SCOTUS: Ohio can keep disenfranchising voters over minor errors

Thousands of Ohio voters will likely continue to be disenfranchised every election over minor errors on their ballot, after the Supreme Court declined Monday to get involved in a case challenging the practice in the pivotal swing state.

The case highlights how voting issues that may seem minor and that get far less attention than restrictions like voter ID can nevertheless represent real barriers to the polls.

At issue in the case is the enforcement of an an Ohio law requiring that people who vote by absentee or provisional ballot provide certain personal information — including their full name, birthdate, and the last four digits of their social security number.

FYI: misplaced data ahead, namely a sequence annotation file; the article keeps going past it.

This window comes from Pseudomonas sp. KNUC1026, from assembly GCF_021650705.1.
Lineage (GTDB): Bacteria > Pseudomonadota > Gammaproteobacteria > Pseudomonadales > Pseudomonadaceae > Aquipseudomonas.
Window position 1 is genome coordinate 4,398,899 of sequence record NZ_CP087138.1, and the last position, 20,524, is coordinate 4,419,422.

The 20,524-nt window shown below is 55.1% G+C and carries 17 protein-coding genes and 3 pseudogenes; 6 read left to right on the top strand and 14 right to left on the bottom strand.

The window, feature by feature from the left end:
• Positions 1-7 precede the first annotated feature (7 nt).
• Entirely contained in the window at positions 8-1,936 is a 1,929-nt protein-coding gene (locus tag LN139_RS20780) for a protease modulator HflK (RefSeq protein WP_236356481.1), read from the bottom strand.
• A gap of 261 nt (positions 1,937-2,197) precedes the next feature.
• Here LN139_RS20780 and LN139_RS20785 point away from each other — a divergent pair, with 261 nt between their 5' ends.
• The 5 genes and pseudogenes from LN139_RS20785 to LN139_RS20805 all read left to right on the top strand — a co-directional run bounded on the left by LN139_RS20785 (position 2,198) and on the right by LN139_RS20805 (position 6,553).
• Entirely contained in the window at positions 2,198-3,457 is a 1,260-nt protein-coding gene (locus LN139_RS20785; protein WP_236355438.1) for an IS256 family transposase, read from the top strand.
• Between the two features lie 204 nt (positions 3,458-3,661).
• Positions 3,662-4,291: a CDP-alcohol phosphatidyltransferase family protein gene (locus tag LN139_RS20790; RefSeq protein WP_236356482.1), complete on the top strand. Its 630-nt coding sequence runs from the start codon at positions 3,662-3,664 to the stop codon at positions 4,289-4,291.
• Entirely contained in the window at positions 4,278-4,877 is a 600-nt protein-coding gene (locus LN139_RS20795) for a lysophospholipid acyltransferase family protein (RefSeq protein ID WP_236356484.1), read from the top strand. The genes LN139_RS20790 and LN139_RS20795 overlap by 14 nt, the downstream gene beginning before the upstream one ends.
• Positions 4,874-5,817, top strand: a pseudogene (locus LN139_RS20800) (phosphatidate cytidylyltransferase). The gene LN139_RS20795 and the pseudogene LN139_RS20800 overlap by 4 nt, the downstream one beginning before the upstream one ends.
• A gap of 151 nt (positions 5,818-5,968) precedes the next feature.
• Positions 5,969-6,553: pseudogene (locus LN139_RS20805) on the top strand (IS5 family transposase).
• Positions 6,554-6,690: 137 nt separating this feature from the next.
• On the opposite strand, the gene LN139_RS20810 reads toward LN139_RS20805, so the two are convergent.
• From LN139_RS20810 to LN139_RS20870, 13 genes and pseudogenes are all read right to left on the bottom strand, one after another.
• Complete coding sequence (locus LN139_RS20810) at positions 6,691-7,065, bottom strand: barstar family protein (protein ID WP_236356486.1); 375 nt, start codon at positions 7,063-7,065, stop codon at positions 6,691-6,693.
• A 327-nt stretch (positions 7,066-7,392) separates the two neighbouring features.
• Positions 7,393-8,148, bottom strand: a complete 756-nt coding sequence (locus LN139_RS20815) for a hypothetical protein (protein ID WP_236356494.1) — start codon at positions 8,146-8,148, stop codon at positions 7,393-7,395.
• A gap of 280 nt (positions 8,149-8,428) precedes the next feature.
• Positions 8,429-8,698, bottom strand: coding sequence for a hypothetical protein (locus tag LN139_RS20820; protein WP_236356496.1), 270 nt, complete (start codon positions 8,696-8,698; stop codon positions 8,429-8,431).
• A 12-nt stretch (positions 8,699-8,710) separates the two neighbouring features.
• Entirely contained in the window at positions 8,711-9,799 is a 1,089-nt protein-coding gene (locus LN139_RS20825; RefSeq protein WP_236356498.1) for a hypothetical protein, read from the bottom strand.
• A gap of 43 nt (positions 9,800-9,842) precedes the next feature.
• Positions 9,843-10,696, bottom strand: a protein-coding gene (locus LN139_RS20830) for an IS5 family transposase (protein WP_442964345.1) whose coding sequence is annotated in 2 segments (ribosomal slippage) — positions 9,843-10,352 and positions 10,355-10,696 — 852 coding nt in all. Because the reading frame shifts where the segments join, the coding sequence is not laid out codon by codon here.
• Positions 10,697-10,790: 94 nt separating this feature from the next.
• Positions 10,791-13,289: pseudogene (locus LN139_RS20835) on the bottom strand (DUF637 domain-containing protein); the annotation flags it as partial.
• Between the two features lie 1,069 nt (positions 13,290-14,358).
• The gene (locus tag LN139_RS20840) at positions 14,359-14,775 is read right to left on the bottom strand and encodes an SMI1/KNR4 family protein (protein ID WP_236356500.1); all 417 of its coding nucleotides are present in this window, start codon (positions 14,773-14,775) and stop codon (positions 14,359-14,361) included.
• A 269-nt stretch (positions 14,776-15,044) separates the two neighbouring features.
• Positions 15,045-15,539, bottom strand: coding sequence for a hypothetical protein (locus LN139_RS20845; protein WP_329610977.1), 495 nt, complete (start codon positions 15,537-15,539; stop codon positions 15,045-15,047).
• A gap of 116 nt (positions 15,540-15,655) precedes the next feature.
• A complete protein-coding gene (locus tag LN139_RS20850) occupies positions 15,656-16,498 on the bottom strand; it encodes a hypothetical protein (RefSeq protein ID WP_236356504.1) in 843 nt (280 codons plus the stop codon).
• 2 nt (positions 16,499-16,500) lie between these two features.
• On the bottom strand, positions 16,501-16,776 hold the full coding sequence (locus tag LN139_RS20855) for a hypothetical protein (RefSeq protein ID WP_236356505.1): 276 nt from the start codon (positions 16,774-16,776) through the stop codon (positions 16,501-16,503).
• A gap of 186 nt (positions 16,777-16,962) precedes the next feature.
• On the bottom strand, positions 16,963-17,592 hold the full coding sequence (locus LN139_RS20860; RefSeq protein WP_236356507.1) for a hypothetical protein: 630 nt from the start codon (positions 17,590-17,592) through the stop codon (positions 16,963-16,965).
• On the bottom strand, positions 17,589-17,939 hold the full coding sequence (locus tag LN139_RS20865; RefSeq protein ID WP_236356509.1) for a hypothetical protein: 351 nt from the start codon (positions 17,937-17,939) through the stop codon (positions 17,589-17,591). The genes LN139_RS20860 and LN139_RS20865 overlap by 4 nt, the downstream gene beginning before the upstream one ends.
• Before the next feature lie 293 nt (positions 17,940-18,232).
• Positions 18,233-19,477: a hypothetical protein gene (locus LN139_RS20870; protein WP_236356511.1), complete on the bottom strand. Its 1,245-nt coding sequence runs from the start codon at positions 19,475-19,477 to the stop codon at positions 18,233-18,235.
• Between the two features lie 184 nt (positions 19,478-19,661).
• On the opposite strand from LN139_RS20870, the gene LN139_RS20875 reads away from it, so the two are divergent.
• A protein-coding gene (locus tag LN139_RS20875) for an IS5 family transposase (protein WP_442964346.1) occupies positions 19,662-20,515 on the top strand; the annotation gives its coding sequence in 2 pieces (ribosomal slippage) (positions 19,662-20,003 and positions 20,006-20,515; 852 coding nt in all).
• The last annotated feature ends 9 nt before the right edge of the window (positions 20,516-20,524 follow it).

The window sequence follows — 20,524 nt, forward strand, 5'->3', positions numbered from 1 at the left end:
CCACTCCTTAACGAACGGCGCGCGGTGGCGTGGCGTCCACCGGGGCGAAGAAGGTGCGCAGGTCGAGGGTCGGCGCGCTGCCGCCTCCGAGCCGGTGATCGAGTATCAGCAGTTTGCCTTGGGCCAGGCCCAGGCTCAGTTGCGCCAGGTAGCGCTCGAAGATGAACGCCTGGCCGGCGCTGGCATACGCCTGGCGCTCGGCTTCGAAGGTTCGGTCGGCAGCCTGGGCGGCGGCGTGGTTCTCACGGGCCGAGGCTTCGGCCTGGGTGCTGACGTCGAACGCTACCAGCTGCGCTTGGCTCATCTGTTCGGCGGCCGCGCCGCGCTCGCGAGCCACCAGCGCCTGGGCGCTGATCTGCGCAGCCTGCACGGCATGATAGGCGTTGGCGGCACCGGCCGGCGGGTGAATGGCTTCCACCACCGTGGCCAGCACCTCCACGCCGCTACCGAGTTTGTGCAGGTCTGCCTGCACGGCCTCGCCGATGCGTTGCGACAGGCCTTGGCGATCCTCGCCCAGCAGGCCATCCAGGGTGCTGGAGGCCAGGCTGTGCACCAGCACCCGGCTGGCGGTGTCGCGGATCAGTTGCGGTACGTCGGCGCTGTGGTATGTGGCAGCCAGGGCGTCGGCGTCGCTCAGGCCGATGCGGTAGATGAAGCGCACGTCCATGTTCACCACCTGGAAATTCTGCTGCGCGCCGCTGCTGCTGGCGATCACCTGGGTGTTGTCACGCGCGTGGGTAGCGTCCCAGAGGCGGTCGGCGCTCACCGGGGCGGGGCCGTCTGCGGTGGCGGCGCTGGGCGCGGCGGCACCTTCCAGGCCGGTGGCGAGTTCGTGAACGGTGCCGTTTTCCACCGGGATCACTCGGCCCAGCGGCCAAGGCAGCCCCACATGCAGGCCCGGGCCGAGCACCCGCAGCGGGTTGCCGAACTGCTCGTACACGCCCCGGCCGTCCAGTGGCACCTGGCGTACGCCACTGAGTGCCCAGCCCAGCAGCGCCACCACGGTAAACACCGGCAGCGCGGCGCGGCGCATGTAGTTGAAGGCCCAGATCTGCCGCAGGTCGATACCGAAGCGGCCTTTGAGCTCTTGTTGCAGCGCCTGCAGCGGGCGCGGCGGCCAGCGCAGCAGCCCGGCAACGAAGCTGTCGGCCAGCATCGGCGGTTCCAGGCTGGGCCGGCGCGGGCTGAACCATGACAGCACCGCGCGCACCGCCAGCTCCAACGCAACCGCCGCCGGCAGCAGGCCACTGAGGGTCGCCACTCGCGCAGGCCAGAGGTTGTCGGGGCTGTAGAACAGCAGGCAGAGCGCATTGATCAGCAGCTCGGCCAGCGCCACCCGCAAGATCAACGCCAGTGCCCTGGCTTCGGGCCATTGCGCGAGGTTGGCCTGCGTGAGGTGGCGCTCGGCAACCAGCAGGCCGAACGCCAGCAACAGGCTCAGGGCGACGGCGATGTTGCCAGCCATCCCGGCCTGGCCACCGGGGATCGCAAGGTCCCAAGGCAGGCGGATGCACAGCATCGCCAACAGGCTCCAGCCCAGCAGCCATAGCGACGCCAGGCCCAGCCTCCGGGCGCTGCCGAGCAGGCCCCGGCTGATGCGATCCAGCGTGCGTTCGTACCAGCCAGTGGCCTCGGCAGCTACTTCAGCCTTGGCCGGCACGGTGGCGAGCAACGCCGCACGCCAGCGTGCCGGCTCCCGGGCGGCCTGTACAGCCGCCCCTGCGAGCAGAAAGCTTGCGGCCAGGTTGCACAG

A GOP-backed bill passed by state lawmakers in 2014, part of a series of restrictive voting measures approved by Republicans, allows local election officials to reject any ballot whose information is deemed to be “incomplete.” That’s led thousands of voters to be disenfranchised for things like forgetting to include their birthdate, or writing their address in the wrong slot.

A coalition of homeless organizations challenged the enforcement of the law, noting that members of their community are disproportionately illiterate or disabled, making such errors more likely.  Lawyers for Secretary of State Jon Husted (pictured), the defendant in the case, argued that the information is needed to verify voters’ identities.

An appeals court ruled last year that the group lacked standing in the case. The Supreme Court announced Monday that it would not intervene in the case.

 

 

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